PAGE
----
We finally set up Dana's 28" f/3.5 outside (image below). Normally it is set up in the dome in the background, but we wanted to see how it performed outside of the thermal envelope of that building. Dana has quite a bit of work planned to improve the insulation below the dome and ventilate the entire building to help his 28" perform up to its full capability. Note the box fan on the rear helping to cool the primary mirror off.
Diane, Pat, and Scott seemed immune to the cold. Diane stayed up very late a couple of cold nights observing a variety of things with her 24" scope, and Pat and Scott imaged very late, too. Personally, I should have brought my arctic parka because I tend to get quite cold in the early morning as my metabolism comes to a grinding halt. I will remember to bring it on my next trip, and all to follow. Twenty degrees in Chiefland can feel colder than other places due to the higher humidity. Dana's dome would have been much warmer, but his 28" scope was not up there for this week.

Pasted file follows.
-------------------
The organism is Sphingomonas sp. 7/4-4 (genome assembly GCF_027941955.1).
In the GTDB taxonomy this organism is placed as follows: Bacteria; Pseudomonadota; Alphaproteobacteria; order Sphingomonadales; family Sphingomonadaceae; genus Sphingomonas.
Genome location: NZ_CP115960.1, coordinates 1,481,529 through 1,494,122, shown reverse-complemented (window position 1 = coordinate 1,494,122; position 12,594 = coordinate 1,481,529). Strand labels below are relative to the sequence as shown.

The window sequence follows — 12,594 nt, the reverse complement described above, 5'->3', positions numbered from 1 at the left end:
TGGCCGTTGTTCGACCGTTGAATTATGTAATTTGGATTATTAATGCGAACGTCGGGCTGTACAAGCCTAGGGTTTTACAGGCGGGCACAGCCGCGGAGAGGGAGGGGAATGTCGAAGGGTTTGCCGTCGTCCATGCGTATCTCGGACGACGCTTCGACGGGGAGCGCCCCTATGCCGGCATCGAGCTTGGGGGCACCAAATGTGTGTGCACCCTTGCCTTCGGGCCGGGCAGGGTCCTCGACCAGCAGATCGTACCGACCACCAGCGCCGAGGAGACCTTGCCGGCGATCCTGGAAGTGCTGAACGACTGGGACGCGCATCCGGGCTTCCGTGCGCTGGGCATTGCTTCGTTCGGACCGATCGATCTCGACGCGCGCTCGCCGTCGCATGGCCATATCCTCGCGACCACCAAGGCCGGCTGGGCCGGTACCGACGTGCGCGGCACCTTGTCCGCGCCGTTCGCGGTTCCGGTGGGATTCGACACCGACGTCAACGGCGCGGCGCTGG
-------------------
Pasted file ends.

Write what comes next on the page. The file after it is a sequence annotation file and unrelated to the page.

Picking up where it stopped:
Keep in mind, this is not uber-serious observing - this is fun for us, and a bit of a vacation. Often we will be tweaking the telescope or looking at possible improvements for it while enjoying a tasty beverage. If the weather doesn't cooperate, we can always go inside and enjoy everyone's company.
Later in the week, the field looked like the image below on one evening. The 24" Starmaster is closest, and Dana's 28" is farther away at left. The imaging scopes are set up between them, two scopes for Pat and one for Scott. Joe's 32" is hidden behind one of the imaging scopes. In the mornings everything was covered in a layer of frost, and it looked like fall observing in the northern latitudes.